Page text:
HOUSTON - A special reunion at Memorial Hermann Southeast between a patient and his family with a group of medical workers. They filled many roles during the pandemic, stretching their caretaking abilities to help him fight even harder to survive.
When Eddie Iniesta arrived, there were hugs all around him. He's still recovering from COVID-19 but was treated for serious effects from it, between December to February at Memorial Hermann Southeast.
"They told me they weren't going to go day-by-day, but hour-by-hour," he exclaims. "They weren't expecting me to live. It was bad."
It took a lot to pull Eddie through, including a compassionate, loving team of medical workers. Now he's happy to meet back up with the ladies who went above and beyond during his hospital stay. He delivers an important message to them.
"I love you like your family to me now," Eddie said. "I feel like they made a difference because there was a day that I was fighting for my life. I was having trouble breathing, and I called my wife and I asked her to pray for me."
"She said that she just finished praying and that God told her He was going to send me an angel," he continued. "Not even five minutes later, Ms. Irene walked in to help me, and it was like wait, what are the odds. Ms. Irene prayed for me. She prayed with me! She gave me her own little sermon in the room."
Eddie says it took plenty of medicine to save him and moments like that. Irene believes he needed more than her medical knowledge.
"I wanted to make sure that he knew that I was here to help him and to support him in any way that I could," states Irene Ponce, CNA.
Eddie says those prayers worked. He's thankful his medical team morphed into the family when visitors weren't allowed during the pandemic.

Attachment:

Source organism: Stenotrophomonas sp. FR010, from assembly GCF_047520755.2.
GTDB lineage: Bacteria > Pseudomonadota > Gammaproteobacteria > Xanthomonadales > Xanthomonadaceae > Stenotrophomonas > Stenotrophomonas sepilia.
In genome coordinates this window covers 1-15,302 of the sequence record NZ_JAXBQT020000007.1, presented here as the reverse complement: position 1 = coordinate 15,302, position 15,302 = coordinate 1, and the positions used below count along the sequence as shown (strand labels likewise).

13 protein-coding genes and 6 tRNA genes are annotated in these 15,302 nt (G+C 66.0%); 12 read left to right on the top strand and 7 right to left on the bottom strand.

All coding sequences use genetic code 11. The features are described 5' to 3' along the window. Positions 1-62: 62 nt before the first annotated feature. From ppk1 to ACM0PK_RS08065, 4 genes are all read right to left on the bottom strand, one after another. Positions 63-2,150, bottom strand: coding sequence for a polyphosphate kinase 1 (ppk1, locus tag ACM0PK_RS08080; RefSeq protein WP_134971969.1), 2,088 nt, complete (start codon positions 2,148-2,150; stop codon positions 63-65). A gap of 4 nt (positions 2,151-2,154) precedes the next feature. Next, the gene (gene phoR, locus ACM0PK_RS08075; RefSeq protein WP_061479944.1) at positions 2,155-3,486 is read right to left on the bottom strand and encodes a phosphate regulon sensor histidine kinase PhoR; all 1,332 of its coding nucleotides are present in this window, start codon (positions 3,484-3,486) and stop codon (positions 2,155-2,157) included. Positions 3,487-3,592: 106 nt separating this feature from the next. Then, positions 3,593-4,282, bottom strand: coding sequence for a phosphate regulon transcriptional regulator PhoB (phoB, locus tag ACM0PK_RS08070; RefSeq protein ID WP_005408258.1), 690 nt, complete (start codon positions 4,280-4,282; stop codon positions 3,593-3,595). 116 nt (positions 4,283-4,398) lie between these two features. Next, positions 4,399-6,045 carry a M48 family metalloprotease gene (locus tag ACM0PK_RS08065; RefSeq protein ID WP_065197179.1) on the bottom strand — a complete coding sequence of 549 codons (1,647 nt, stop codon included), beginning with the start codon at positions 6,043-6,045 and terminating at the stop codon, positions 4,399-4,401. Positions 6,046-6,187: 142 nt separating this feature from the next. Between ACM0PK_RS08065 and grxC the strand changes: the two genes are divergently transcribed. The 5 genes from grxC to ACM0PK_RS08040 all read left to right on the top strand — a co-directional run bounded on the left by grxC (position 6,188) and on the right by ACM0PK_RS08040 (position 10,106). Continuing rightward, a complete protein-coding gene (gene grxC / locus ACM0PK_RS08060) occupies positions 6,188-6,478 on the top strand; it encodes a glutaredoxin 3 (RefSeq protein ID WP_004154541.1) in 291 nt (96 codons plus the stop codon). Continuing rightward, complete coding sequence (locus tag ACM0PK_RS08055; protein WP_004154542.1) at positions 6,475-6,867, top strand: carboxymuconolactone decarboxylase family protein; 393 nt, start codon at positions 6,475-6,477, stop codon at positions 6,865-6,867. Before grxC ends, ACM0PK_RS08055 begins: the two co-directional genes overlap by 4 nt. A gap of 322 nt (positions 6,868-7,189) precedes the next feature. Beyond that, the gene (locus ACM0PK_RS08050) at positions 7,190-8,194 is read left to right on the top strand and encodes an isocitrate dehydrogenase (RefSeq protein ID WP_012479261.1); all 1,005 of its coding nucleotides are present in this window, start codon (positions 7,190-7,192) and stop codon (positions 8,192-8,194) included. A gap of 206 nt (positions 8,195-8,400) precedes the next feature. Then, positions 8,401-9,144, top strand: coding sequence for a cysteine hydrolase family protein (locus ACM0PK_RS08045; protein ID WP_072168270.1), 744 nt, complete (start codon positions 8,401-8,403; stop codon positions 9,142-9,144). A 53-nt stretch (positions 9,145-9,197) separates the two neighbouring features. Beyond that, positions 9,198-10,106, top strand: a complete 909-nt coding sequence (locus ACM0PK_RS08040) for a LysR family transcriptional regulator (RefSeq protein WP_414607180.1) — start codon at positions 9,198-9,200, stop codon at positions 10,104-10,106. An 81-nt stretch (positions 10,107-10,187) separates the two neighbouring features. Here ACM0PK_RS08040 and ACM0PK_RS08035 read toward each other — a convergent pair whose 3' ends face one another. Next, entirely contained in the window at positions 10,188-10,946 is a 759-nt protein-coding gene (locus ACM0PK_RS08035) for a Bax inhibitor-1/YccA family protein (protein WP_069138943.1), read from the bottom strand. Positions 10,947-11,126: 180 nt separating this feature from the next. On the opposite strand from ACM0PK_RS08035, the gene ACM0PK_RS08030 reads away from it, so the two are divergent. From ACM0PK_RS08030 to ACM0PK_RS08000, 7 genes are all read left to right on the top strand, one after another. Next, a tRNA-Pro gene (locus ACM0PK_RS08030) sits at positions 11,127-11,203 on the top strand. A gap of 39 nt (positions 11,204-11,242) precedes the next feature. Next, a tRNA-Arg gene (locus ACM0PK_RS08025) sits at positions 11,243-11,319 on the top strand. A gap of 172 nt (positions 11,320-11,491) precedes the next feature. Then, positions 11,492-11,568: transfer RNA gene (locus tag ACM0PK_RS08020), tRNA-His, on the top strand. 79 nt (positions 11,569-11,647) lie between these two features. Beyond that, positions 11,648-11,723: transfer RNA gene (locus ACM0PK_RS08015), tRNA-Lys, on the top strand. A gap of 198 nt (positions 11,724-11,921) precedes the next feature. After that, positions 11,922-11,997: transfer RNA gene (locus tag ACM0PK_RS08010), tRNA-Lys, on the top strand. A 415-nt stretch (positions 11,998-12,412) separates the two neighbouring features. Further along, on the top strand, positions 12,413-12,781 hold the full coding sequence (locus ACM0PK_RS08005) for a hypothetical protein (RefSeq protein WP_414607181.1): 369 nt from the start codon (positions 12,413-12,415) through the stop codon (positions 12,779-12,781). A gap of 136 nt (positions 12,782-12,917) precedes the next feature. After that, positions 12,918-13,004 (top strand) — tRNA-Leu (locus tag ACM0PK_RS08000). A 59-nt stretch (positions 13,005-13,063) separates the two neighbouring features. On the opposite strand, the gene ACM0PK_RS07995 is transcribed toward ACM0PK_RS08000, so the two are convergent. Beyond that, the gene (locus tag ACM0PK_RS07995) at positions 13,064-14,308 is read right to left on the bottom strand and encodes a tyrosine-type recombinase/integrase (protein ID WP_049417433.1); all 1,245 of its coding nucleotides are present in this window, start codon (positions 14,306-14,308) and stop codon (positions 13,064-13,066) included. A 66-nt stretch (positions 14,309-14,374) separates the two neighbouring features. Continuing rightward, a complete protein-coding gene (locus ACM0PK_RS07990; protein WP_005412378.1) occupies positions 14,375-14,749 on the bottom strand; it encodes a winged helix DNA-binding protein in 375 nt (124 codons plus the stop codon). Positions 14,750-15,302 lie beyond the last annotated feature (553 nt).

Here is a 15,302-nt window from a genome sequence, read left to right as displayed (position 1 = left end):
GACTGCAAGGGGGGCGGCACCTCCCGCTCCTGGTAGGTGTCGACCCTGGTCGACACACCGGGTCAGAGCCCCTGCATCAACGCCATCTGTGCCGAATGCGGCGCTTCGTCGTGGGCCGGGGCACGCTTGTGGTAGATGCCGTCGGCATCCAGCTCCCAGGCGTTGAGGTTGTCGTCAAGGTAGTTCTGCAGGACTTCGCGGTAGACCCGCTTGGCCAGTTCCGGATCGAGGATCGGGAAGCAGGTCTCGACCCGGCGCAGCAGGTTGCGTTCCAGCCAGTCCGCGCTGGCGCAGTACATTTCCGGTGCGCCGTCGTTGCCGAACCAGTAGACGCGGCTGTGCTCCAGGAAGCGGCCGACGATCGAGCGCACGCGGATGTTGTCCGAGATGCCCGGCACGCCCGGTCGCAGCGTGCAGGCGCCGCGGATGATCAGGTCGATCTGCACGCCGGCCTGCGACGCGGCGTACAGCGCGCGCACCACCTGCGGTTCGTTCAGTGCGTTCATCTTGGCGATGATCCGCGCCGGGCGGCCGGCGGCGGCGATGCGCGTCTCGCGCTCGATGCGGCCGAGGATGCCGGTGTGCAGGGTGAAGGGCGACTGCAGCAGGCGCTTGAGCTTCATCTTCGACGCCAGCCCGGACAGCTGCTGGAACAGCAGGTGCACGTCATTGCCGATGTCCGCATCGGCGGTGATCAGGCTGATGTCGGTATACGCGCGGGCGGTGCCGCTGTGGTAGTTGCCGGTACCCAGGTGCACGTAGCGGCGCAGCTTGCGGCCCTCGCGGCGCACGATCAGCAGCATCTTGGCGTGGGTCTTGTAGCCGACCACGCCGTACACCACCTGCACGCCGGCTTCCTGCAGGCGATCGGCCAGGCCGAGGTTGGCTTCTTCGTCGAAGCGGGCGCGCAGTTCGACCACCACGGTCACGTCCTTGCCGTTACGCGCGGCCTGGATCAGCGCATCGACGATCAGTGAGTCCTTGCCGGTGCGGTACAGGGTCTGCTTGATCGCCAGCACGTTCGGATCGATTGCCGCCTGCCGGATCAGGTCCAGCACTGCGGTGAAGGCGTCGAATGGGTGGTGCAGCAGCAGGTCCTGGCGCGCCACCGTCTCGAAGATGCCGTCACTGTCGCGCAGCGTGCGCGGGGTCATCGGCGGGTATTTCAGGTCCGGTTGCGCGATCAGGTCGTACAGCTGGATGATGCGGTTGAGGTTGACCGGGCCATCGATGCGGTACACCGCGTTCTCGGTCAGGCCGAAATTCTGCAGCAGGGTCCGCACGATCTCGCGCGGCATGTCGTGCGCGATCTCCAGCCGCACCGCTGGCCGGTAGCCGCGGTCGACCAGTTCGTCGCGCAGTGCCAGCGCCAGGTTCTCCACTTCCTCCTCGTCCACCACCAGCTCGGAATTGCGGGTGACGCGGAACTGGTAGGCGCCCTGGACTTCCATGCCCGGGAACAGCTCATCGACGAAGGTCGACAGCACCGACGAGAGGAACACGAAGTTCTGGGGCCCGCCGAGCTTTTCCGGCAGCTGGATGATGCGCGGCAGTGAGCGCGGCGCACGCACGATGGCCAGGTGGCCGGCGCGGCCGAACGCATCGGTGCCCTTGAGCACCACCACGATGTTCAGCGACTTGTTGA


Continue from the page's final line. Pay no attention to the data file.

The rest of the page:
"I didn't see my family for five weeks. It was the hardest and longest I've ever been without seeing my wife, son, and other family members. It was just hard," explains Eddie.
Kendall Fox is a nurse, who says her own experience suffering from COVID helped her understand how Eddie was feeling, making it easier to comfort him and push him to get stronger.
"He's just so drained and worn out, and I just remember, going in there and being his voice for the day and just be like, you're getting up today, you're getting in this chair, we're eating food," remembers Kendall.
Krysta Harper is another nurse who went above and beyond by boosting his mental health.
"We have a kid around the same age, so not talking about things in the hospital, not talking about COVID and what's going on here, and we'd walk to the window, look out the window and talk about his kid," states Krysta.
Lauren Smith is a patient advocate, who says she prayed at Eddie's door every day, before seeing him. As soon as he tested negative from COVID-19, she pushed to get his family in for a visit.
"I needed him to have something to hold on to, so I called his wife and got his son up here," explains Lauren with tears in her eyes. "I don't want to get emotional but whenever he saw his son for the first time, this is what we were working for, this is what we were fight for. It was a moment that touched all of our hearts."
Eddie's wife sent care packages and special meals to the hospital and his son made cards for the magical medical team. They have plans for those special cards. "It's going on my mantel, along with a flower that Eddie gave me," exclaims Lauren
"I have a box with special cards that I keep and when I'm having a bad day, you can open it and remember you're loved too," adds Kendall.
Support from Eddie's workplace made a huge difference, as well.
"My boss at Clear the Air was very supportive of me. He called me every other day and prayed with me pray for me," says Eddie. "He would send me scripture and text message his church was praying for me. All my colleagues were praying for me too and they even raised money to help me, because I couldn't work for three months."
The pandemic has been emotionally trying for healthcare workers, but meaningful moments, like Eddie's recovery, help keeps them going.
"We just saw so much negative stuff, and he kept saying, I'm going to be the miracle, and he really was," says Krysta.
Eddie tells us he lost about 45 pounds during his hospital stay. His once short hair and beard also grew out after being sick for so long. He says his wife loves the new look, so he's not getting a haircut, and he has kept his sense of humor by stating, happy wife, happy life. His doctor believes it will take about a year for him to fully recover.
For more information on Memorial Hermann, click here. You can also learn more about the conditions of COVID-19 and frequently asked questions about the vaccine here.